Good goals vs bad goals

Good goals vs bad goals

Yes, there are such things as bad goals. How can that be? Take these two examples:

  • Goal 1: Increase sales of my widgets.
  • Goal 2: Increase sales of my widgets by 20% by the end of the year.

Can you tell which one is a good goal and which one is a bad goal? Of course, you can. The second goal is more specific and precise. It gives you something to measure your success by. This is because it uses components of a framework called SMART (Specific, Measurable, Attainable, Relevant, and Time-bound ). Sometimes it is a little harder to tell a bad goal from a good goal. How about these examples:

  • Goal 1: Increase our email database by 500 recipients by the end of the month.
  • Goal 2: Increase our email database by 5,000 recipients by the end of the month.

These both have measurable goals – both in number and in timing. So, which one is good and which one is bad? It is a trick question. Either one of them could be good, depending on your business. If your business currently has 2,000 names in your email list, maybe 500 new recipients is a good number. However, if your business currently has 100,000 names, 500 is probably a bad goal. Why? Your goals need to be proportional to your current situation. The company with 100,000 names on their email list should set a more worthy goal of adding 5,000 recipients. 

Another consideration is the potential audience pool. If you are in a very niche industry and your email list already contains 90% of the potential pool of possible targets, then perhaps a small goal number is warranted. You also need to match your goal with your potential resources. If you create goals that will require a $1 million marketing budget to achieve, but your budget is only $100,000, you aren’t going to meet those goals. You are setting yourself up for failure if you don’t match your goals with all of these factors.

This may not be what you want to hear, but it is what you need to understand in order to be effective at any type of marketing, let alone the specific niche of content marketing. 

Data Rules the World (but not the way you think it does)

Data Rules the World (but not the way you think it does)

As humans, we are unique beings. We have a brain and a heart. We have emotions and feelings.

We use our senses to help us make decisions about a person when we meet them. What do they look like? Are they dressed nicely or are they disheveled? Do they smile? How hard do they shake your hand? Do they look you in the eye?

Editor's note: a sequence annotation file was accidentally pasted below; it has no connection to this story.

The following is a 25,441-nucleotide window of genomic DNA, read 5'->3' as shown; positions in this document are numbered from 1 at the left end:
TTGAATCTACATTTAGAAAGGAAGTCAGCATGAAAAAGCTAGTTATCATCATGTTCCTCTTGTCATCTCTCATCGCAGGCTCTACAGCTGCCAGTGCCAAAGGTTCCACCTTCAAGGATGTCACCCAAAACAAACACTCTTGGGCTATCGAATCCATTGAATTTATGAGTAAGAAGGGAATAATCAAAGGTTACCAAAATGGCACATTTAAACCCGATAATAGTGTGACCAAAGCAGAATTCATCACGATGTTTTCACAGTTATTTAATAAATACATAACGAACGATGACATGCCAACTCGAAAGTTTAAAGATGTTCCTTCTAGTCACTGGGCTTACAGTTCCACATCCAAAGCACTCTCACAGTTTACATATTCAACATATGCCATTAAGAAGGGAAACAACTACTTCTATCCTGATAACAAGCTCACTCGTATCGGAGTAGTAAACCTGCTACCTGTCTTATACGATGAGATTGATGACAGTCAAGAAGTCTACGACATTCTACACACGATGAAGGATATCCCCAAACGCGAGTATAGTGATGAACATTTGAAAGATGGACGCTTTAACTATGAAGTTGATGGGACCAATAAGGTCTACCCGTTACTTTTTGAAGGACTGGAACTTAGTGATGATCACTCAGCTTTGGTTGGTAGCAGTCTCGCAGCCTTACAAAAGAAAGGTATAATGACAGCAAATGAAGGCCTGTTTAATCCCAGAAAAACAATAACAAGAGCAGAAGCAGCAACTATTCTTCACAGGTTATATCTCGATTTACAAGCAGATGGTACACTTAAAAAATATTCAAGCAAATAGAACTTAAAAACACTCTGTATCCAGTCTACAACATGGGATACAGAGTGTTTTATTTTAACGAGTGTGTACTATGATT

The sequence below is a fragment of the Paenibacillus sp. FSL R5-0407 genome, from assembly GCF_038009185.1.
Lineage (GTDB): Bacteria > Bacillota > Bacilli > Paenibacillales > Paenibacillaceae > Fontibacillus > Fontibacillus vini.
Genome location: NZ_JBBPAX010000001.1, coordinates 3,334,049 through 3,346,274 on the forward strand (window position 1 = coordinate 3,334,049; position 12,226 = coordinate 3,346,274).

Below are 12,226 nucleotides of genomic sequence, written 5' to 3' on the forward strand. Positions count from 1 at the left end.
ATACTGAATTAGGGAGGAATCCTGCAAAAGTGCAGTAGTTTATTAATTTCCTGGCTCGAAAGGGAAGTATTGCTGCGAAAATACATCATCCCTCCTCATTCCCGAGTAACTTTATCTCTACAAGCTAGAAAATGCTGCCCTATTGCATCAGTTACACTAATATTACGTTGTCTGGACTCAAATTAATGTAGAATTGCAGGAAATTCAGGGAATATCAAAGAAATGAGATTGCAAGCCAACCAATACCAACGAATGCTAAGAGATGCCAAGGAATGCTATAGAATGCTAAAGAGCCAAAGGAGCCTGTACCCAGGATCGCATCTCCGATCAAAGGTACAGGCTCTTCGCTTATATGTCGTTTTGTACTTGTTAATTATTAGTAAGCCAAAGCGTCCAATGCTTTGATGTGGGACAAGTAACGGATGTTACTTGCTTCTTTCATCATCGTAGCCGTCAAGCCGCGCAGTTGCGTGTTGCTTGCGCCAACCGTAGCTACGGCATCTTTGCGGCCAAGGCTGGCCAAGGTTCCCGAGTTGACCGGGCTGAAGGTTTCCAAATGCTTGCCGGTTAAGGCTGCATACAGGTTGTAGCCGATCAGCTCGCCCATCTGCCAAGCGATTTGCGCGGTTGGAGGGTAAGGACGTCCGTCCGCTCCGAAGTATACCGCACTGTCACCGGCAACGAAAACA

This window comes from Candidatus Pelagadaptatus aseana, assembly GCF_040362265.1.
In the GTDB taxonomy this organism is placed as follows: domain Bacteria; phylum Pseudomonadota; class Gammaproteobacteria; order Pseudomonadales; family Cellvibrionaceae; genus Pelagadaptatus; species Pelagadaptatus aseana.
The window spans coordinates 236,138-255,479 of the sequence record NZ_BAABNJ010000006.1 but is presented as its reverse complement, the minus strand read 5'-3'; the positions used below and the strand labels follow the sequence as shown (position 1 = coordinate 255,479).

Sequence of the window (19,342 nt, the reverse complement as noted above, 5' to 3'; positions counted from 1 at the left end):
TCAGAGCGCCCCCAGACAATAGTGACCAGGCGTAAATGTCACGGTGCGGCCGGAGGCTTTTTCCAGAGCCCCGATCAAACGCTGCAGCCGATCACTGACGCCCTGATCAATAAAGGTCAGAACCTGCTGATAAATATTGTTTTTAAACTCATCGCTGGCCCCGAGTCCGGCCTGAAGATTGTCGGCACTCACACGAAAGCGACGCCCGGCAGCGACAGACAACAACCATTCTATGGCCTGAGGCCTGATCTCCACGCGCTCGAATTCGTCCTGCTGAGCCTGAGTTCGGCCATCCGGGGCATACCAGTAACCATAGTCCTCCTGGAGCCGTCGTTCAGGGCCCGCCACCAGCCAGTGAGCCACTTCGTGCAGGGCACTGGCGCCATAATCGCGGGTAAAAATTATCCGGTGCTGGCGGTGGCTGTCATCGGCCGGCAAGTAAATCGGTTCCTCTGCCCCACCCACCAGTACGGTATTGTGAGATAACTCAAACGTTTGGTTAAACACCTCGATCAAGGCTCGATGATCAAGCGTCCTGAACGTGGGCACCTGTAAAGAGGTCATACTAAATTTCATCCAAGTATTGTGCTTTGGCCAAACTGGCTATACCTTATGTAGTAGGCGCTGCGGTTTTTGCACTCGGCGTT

We use past experiences. Do they remind you of someone else that you had a good or bad experience with? Do they work for a company you like or one that you don’t?

We use other information. In what context are you meeting them? Did someone else give you a heads up about this person?

We use all of this data to make a determination about another person. And it is the same with businesses. Our audience uses all of these things to make a determination about whether to do business with companies. What will they think of you? Think of your business ‘courting’ new customers.

    • What is your appearance? Is your website neat and user-friendly? Or is it sloppy and loud?
    • How do you sound? Do you use colloquialisms in your marketing? Or do you sound like a legal contract?
    • Do you look people in the eye? Do you meet people where they are? Or do you come at them from an angle?
    • How hard do you shake their hand? Are you ‘in their face’? Or are you more subtle?
    • Do you smile? Is your marketing light and welcoming? Or dark and off-putting?
    • Did a friend tell your customer target about you? Do you know who your company’s advocates are? And are you engaging with them?

These are all things you need to think about when you are creating your marketing. And it is ok to get a second opinion. We all get tunnel vision about our own businesses and our own work.

If you are looking for that second opinion, contact me to learn how I can help.